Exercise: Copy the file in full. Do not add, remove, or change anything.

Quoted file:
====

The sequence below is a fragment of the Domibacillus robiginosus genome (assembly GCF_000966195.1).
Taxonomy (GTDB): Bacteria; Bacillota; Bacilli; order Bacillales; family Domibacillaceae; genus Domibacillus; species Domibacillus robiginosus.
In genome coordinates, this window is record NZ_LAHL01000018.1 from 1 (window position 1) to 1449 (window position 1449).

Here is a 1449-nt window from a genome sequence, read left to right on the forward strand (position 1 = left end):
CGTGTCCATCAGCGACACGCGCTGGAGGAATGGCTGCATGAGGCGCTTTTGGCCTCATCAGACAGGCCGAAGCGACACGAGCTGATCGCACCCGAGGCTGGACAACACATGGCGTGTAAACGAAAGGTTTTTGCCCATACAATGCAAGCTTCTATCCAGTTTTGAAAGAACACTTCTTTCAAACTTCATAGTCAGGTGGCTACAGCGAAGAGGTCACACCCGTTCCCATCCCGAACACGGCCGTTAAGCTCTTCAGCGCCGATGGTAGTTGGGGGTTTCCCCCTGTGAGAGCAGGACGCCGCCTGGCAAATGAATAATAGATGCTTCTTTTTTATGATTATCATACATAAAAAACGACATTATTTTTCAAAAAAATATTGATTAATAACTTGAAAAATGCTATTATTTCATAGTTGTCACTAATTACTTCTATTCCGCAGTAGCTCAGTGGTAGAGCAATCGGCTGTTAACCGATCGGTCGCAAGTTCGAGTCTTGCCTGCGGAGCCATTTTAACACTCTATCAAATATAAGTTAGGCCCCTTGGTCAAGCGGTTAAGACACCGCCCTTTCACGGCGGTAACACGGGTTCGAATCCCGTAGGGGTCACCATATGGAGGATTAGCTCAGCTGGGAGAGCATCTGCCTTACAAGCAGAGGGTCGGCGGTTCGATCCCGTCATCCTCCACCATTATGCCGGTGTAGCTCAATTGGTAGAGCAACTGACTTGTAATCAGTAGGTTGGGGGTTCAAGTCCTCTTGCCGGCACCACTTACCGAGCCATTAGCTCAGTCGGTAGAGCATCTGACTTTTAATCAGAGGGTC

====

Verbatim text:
The sequence below is a fragment of the Domibacillus robiginosus genome (assembly GCF_000966195.1).
Taxonomy (GTDB): Bacteria; Bacillota; Bacilli; order Bacillales; family Domibacillaceae; genus Domibacillus; species Domibacillus robiginosus.
In genome coordinates, this window is record NZ_LAHL01000018.1 from 1 (window position 1) to 1449 (window position 1449).

Here is a 1449-nt window from a genome sequence, read left to right on the forward strand (position 1 = left end):
CGTGTCCATCAGCGACACGCGCTGGAGGAATGGCTGCATGAGGCGCTTTTGGCCTCATCAGACAGGCCGAAGCGACACGAGCTGATCGCACCCGAGGCTGGACAACACATGGCGTGTAAACGAAAGGTTTTTGCCCATACAATGCAAGCTTCTATCCAGTTTTGAAAGAACACTTCTTTCAAACTTCATAGTCAGGTGGCTACAGCGAAGAGGTCACACCCGTTCCCATCCCGAACACGGCCGTTAAGCTCTTCAGCGCCGATGGTAGTTGGGGGTTTCCCCCTGTGAGAGCAGGACGCCGCCTGGCAAATGAATAATAGATGCTTCTTTTTTATGATTATCATACATAAAAAACGACATTATTTTTCAAAAAAATATTGATTAATAACTTGAAAAATGCTATTATTTCATAGTTGTCACTAATTACTTCTATTCCGCAGTAGCTCAGTGGTAGAGCAATCGGCTGTTAACCGATCGGTCGCAAGTTCGAGTCTTGCCTGCGGAGCCATTTTAACACTCTATCAAATATAAGTTAGGCCCCTTGGTCAAGCGGTTAAGACACCGCCCTTTCACGGCGGTAACACGGGTTCGAATCCCGTAGGGGTCACCATATGGAGGATTAGCTCAGCTGGGAGAGCATCTGCCTTACAAGCAGAGGGTCGGCGGTTCGATCCCGTCATCCTCCACCATTATGCCGGTGTAGCTCAATTGGTAGAGCAACTGACTTGTAATCAGTAGGTTGGGGGTTCAAGTCCTCTTGCCGGCACCACTTACCGAGCCATTAGCTCAGTCGGTAGAGCATCTGACTTTTAATCAGAGGGTC